Sunday, 29 April 2018

Killer Arguments Against LVT, Not (439)

Bayard posted this a few weeks ago. He didn't present it as an argument against LVT but said it was not necessarily an argument for, but nonetheless, it is clearly incorrect:

The argument for LVT: "... the private collection of rent is not only economically imprudent because it periodically destroys the economy, it is wrong!"

Leaving aside the periodic destruction of the economy, I don't think that it is a valid argument for LVT that it will be an instrument of social justice. This idea has quite some traction, especially amongst the ranks of the class warriors and ties into the populist landlord-bashing cause of enduring appeal.


His argument seems to be that rents will just increase, leaving tenants and first time buyers no better off, i.e. no improvement in 'affordabiity', however defined.

There are three overlapping concepts here - "social justice", "affordability" and "income/wealth equality". To simplify the way I understand them:

"Social justice" means everybody gets an equal share of whatever it is we are talking about. So, for example, in a democracy, every adult gets one vote 'for free', this has nothing to do with income or wealth equality.

"Affordability" means maximising people's incomes after housing costs, whether it changes income/wealth equality or not.

The best measure of "income/wealth equality" is net incomes after tax and housing costs. Landlords are at the top of the heap, their income IS other people's housing costs; owner-occupiers and council tenants break even; and private tenants or recent first time buyers are at the bottom of the heap.

Even if a landlord, an owner-occupier, a council tenant and a private tenant/recent first-time buyer have the same earned income from an actual job or productive business, their net of housing costs income varies enormously.

Let's look at UK housing policy in the 20th century to illustrate.

Back in 1900 or so, only a few people were owner-occupiers and everybody else rented from a few private landlords. This clearly leads to massive wealth/income inequality, as the tenants were left over with the bare minimum and the few landlords lived the life of Riley.

Fearful of a Socialist revolution, councils started building social housing, which was much cheaper and/or better than what private landlords were prepared to offer. Even more fearful after World War I, the UK government introduced rent controls.

The Tories noticed that council tenants are more likely to vote Labour and owner-occupiers more likely to vote Tory, so their counter-play was to encourage new construction and ensure that prices remained affordable by capping mortgages (and hence house prices).

Private landlords were squeezed out of the market - undercut by council housing and prevented from out-bidding private purchasers of new housing by rent controls and high taxation of rental income.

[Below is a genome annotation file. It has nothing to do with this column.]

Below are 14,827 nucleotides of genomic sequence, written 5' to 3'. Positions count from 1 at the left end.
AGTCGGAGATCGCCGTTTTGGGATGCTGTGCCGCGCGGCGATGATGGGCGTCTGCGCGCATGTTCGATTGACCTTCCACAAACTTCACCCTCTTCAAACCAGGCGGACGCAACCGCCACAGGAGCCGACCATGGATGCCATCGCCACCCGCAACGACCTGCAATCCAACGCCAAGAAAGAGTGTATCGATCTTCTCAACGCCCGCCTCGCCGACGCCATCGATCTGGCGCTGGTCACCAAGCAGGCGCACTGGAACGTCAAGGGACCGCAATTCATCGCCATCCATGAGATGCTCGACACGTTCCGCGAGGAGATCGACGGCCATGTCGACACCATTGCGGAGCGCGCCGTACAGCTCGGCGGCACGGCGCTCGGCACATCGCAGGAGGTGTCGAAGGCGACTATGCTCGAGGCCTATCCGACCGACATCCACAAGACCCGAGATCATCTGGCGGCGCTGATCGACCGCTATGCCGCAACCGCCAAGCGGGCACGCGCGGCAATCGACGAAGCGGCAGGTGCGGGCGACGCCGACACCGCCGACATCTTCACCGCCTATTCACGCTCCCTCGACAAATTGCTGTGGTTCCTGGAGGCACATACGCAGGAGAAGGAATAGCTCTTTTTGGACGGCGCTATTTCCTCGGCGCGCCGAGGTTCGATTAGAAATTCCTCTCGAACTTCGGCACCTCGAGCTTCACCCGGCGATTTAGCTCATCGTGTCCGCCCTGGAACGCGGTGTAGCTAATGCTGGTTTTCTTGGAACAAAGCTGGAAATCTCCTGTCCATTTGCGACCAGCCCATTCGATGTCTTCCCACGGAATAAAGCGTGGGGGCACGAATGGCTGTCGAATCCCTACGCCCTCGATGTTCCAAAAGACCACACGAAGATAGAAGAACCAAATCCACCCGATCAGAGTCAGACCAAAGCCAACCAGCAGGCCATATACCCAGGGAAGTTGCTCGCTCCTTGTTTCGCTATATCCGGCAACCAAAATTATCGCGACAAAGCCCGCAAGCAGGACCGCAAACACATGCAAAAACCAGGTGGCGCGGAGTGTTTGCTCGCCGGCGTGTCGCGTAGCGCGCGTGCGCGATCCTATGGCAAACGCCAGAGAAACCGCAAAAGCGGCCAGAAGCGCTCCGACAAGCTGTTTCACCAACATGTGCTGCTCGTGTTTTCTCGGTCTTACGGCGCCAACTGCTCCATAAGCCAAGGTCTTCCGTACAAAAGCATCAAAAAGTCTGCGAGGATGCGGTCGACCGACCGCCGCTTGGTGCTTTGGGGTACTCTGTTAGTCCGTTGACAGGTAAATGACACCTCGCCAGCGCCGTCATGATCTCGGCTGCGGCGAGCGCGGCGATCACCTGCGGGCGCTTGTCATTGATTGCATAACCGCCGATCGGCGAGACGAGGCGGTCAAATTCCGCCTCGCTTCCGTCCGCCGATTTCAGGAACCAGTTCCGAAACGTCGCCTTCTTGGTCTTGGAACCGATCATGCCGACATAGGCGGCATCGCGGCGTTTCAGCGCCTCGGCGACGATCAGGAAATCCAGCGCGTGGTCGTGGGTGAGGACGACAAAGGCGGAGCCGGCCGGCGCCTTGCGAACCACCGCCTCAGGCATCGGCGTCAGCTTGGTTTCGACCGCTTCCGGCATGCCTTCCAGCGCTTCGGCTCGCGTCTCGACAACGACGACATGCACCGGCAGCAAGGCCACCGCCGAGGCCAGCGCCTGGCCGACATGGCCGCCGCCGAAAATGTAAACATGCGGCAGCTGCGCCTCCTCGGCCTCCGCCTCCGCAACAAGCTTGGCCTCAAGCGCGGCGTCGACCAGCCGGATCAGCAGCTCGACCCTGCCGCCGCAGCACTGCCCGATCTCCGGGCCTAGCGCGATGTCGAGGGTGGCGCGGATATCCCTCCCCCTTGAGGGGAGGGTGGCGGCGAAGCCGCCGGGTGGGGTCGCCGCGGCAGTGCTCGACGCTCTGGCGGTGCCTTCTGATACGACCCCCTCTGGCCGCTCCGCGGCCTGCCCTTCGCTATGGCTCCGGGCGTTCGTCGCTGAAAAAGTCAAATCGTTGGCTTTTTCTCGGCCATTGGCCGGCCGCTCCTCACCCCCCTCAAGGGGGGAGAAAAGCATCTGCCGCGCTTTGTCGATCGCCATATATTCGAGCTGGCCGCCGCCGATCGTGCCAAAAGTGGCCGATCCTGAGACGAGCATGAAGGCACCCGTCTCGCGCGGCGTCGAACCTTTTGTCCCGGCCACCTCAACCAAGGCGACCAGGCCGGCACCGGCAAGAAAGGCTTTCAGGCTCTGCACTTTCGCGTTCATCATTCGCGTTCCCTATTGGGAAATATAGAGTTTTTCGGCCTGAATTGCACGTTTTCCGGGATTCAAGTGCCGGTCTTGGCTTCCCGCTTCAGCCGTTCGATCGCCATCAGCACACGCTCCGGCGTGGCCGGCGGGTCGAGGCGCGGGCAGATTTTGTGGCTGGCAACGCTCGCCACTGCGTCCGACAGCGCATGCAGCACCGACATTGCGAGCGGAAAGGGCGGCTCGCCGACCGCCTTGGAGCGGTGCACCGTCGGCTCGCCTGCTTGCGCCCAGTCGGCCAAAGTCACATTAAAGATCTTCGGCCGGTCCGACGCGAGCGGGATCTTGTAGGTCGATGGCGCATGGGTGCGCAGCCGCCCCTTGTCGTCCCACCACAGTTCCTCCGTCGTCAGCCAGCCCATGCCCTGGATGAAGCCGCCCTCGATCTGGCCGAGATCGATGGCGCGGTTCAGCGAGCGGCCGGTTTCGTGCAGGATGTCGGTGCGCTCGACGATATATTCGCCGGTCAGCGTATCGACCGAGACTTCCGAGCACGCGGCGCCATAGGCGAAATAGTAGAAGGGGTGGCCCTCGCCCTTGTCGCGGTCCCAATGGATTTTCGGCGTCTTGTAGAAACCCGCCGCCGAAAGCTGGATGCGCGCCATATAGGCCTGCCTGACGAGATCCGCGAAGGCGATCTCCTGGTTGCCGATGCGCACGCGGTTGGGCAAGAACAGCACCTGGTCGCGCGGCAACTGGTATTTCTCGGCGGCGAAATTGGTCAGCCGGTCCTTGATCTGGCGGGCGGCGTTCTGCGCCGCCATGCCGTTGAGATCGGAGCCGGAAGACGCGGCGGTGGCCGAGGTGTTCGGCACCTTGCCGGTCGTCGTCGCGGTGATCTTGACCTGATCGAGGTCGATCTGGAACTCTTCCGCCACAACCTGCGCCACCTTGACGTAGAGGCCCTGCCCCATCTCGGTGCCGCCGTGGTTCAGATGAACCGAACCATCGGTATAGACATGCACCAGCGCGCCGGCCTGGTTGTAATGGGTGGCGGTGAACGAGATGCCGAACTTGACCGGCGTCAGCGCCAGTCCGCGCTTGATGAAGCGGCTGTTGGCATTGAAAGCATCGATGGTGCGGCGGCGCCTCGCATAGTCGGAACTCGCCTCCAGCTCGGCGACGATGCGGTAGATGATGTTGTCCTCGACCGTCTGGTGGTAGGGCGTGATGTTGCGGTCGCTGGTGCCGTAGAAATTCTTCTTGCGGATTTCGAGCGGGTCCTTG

By 1980 or so, 70% of households were owner-occupiers; 30% were council tenants and only 10% rented privately. Between them, Labour and Tories did a great job.

In the UK, council rents were below market rents. The land rent element, which would have been used to pay a Citizen's Dividend was not collected in the first place. From a council tenant's point of view, it comes to much the same thing whether he pays £80 a week for the bricks and mortar cost (below market rent), or pays full market rent £200 a week (to include the land/location element) and his household gets a Citizen's Dividend of £120 a week. That £80 a week is clearly very affordable for all but the poorest couple of percent. The rest of your income is yours to spend on nice stuff!

Apart from a few years paying off the mortgage (capped at just above new-build costs - so little land rent element), owner-occupiers were benefitting from location rents without having to actually pay for them; again, that rent/mortgage saving is like a Citizen's Dividend. Once you have paid off the small mortgage, the rest of your income is yours to spend on nice stuff!

Therefore, with LVT in place, whether it is used to reduce other taxes or paid out as a Citizen's Dividend, we would all effectively be somewhere in between council tenants and owner-occupiers; the net housing cost is reduced to little more than the bricks and mortar cost of housing (just like it is for council tenants and owner-occupiers with a small or no mortgage).

That's "social justice" (everybody gets his share or land rent without having to pay for it), "affordability" (council rents and mortgages minus Citizen's Dividend are a smaller proportion of earned income subject to lower taxes ) and more "income/wealth equality" (as between landlord class and everybody else, or between Baby Boomers and Millennials, or between people in different parts of the country).